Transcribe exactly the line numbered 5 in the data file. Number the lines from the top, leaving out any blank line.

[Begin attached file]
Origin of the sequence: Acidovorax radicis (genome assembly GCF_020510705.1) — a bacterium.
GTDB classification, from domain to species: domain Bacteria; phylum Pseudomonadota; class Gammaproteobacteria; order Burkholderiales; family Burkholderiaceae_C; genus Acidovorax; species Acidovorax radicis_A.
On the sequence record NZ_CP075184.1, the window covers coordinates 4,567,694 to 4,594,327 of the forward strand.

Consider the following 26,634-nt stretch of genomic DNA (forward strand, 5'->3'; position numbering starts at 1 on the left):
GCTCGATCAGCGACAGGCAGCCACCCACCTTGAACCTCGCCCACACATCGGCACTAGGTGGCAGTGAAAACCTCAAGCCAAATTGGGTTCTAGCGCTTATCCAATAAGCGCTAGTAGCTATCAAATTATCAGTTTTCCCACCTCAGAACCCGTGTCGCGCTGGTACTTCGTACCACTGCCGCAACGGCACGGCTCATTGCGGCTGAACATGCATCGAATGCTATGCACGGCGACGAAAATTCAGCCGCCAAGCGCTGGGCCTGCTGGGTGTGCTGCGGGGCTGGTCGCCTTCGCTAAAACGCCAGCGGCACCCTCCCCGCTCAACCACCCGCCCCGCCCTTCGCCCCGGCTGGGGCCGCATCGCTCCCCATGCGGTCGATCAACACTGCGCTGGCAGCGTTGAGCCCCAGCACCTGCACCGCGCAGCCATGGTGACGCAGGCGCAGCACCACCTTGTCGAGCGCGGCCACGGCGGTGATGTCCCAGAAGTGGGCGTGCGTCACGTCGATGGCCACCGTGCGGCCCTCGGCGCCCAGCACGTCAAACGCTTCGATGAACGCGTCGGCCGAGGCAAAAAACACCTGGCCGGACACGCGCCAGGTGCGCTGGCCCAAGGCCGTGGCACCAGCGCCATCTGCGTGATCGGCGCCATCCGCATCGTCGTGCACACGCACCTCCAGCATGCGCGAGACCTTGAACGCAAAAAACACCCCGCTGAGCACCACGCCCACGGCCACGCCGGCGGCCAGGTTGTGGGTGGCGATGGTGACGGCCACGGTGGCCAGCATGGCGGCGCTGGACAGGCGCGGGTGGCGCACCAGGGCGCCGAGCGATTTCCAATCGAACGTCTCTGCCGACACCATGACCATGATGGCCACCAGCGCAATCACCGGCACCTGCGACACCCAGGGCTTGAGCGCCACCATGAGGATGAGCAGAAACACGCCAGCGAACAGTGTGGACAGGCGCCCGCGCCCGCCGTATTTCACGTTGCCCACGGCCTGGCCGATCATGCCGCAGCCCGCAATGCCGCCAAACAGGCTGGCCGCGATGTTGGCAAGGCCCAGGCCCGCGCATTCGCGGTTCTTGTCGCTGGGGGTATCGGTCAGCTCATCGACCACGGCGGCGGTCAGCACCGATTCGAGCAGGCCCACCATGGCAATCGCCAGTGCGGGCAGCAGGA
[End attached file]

GCTCGATCAGCGACAGGCAGCCACCCACCTTGAACCTCGCCCACACATCGGCACTAGGTGGCAGTGAAAACCTCAAGCCAAATTGGGTTCTAGCGCTTATCCAATAAGCGCTAGTAGCTATCAAATTATCAGTTTTCCCACCTCAGAACCCGTGTCGCGCTGGTACTTCGTACCACTGCCGCAACGGCACGGCTCATTGCGGCTGAACATGCATCGAATGCTATGCACGGCGACGAAAATTCAGCCGCCAAGCGCTGGGCCTGCTGGGTGTGCTGCGGGGCTGGTCGCCTTCGCTAAAACGCCAGCGGCACCCTCCCCGCTCAACCACCCGCCCCGCCCTTCGCCCCGGCTGGGGCCGCATCGCTCCCCATGCGGTCGATCAACACTGCGCTGGCAGCGTTGAGCCCCAGCACCTGCACCGCGCAGCCATGGTGACGCAGGCGCAGCACCACCTTGTCGAGCGCGGCCACGGCGGTGATGTCCCAGAAGTGGGCGTGCGTCACGTCGATGGCCACCGTGCGGCCCTCGGCGCCCAGCACGTCAAACGCTTCGATGAACGCGTCGGCCGAGGCAAAAAACACCTGGCCGGACACGCGCCAGGTGCGCTGGCCCAAGGCCGTGGCACCAGCGCCATCTGCGTGATCGGCGCCATCCGCATCGTCGTGCACACGCACCTCCAGCATGCGCGAGACCTTGAACGCAAAAAACACCCCGCTGAGCACCACGCCCACGGCCACGCCGGCGGCCAGGTTGTGGGTGGCGATGGTGACGGCCACGGTGGCCAGCATGGCGGCGCTGGACAGGCGCGGGTGGCGCACCAGGGCGCCGAGCGATTTCCAATCGAACGTCTCTGCCGACACCATGACCATGATGGCCACCAGCGCAATCACCGGCACCTGCGACACCCAGGGCTTGAGCGCCACCATGAGGATGAGCAGAAACACGCCAGCGAACAGTGTGGACAGGCGCCCGCGCCCGCCGTATTTCACGTTGCCCACGGCCTGGCCGATCATGCCGCAGCCCGCAATGCCGCCAAACAGGCTGGCCGCGATGTTGGCAAGGCCCAGGCCCGCGCATTCGCGGTTCTTGTCGCTGGGGGTATCGGTCAGCTCATCGACCACGGCGGCGGTCAGCACCGATTCGAGCAGGCCCACCATGGCAATCGCCAGTGCGGGCAGCAGGA